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Corporate debt is at new highs, and these companies owe the most

  • Utilities, energy firms and materials companies have taken on debt faster than they've added to earnings.
  • Over the last decade, total annual EBITDA for the S&P 500 as a whole rose and then flattened, while debt issuance has continued to take off in recent years.

Corporate debt hit new highs in 2016, even as earnings grew at a slower pace. The gradual increase in debt in recent years has attracted attention because the ratio of debt to corporate earnings usually peaks during economic downturns, not during economic expansions.

That imbalance, which has led some investors to worry about the health of the market, is not spread evenly across all companies. Much of the debt accumulation relative to earnings has taken place in a few industries, according to an analysis by CNBC.

Over the last decade, total annual EBITDA for the S&P 500 as a whole rose and then flattened, while debt issuance has continued to take off in recent years. That means that the net debt over EBITDA ratio, or how many years it would take to pay off that corporate debt, has been driven up.

Much of that discrepancy between debt and earnings has been caused by utilities such as Dominion Resources and Duke Energy, which have collectively piled on $7 in debt for every dollar in annual earnings gained, largely over the last two years. Materials companies like Ball Corp. and Freeport-McMoRan have also added more net debt than new earnings, and energy companies like Chevron, Halliburton and Marathon have as a group added debt and lost EBITDA.

If we remove those three sectors from the S&P 500's overall ratio, the rest of the index has a slightly lower ratio of debt to earnings than it did a decade ago.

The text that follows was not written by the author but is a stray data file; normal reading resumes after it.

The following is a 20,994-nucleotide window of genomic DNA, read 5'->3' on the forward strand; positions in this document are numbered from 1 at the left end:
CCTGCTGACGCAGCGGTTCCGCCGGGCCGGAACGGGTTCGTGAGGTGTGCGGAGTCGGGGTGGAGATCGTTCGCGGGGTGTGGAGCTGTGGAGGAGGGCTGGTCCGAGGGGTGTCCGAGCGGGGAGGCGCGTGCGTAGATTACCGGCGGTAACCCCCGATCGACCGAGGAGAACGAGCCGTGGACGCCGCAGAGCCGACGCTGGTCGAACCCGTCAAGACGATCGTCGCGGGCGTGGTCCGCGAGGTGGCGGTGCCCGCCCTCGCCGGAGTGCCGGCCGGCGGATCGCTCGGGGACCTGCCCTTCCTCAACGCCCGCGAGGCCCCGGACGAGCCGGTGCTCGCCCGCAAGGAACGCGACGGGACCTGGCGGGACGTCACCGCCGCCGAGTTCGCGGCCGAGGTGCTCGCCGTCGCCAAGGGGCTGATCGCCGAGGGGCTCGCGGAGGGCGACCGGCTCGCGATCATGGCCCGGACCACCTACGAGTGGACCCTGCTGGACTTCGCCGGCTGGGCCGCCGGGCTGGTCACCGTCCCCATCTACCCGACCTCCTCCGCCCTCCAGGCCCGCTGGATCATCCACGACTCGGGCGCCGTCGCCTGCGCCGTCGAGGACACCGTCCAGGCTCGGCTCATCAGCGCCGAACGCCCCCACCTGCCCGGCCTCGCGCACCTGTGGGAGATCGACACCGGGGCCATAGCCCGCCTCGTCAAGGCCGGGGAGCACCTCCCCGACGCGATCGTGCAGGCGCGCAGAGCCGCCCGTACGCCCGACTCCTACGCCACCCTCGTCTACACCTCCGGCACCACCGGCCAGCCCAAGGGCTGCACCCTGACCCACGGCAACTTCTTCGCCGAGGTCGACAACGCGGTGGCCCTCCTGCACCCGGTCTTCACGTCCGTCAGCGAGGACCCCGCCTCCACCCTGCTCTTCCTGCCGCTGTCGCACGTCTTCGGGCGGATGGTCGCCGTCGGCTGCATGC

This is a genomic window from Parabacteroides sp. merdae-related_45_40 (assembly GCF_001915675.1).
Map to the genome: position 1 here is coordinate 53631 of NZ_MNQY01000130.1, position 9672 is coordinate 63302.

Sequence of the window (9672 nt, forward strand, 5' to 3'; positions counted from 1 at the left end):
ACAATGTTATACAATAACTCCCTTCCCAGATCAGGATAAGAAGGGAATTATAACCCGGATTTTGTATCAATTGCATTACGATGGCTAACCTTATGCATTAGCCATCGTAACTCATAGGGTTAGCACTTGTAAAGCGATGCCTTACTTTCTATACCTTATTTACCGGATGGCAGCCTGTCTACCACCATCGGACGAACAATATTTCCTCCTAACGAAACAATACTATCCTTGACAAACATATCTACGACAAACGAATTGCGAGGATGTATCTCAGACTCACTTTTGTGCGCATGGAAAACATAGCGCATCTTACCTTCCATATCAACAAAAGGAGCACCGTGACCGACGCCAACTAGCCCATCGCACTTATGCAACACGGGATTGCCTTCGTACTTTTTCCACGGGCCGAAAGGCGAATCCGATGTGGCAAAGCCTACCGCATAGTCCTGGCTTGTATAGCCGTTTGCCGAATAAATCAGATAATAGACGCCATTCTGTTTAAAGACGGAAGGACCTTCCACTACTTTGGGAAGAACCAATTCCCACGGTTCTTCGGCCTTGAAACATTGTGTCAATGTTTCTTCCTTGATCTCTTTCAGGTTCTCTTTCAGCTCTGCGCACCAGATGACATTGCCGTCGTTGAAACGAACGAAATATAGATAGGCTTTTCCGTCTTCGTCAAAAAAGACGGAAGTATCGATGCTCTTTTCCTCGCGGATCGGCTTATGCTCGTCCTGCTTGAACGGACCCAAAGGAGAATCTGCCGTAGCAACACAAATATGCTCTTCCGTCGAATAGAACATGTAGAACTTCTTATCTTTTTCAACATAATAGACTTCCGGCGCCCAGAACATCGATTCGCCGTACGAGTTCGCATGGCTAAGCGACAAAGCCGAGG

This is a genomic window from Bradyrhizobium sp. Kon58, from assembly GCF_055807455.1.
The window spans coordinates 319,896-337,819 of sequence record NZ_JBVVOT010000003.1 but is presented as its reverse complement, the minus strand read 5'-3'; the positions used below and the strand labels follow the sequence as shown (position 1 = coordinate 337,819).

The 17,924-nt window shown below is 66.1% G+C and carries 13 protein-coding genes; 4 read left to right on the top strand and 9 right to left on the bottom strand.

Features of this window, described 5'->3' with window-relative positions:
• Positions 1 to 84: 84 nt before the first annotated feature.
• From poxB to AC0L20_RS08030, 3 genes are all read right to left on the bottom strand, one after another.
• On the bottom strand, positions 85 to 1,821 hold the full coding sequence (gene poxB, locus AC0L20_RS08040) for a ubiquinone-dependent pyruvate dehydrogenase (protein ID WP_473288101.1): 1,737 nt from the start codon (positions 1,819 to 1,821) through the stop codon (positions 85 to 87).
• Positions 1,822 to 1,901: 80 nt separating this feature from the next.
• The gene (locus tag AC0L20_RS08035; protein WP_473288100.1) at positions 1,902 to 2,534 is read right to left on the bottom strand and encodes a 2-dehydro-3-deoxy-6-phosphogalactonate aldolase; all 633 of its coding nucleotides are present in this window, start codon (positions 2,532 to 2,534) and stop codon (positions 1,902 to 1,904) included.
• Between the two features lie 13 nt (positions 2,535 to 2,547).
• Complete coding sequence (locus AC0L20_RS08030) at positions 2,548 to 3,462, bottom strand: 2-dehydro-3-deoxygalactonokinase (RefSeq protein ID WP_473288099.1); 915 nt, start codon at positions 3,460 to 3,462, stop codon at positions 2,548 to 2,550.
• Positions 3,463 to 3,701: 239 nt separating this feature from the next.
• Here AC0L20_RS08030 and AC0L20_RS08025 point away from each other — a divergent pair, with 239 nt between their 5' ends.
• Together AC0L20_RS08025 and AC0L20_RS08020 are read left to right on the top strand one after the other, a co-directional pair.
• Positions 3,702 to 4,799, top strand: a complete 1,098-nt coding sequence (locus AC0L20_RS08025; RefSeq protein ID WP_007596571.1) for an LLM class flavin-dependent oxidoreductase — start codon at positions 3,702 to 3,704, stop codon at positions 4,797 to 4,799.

Investors know about the debt that has been piling up in the energy sector — hundreds of such companies went bankrupt in recent years as oil prices weakened, leaving billions of dollars in debt in question. Even with crude prices recovering some, many companies remain weighed down by debt.

The market's debt binge may not be as widespread as some commentators have suggested, but there are number of companies outside those sectors that have also seen their debt ratios rise in recent years. About two-thirds of companies in the Dow 30 have higher ratios than they did a year ago, even if companies like Microsoft, Johnson & Johnson and Cisco have canceled out those increases in the Dow index overall by paying off what they owe and increasing their earnings.

Companies including Caterpillar, Chevron and McDonald's have all increased their net debt by a year's worth of EBITDA or more since 2006. It's difficult to know how much debt is too much debt, but we may have the opportunity to find out soon, as the Federal Reserve raises interest rates or if the market enters a downturn.

Companies that have loaded up with historically high debt levels — especially in the energy and utilities sectors — could be squeezed by their financial obligations.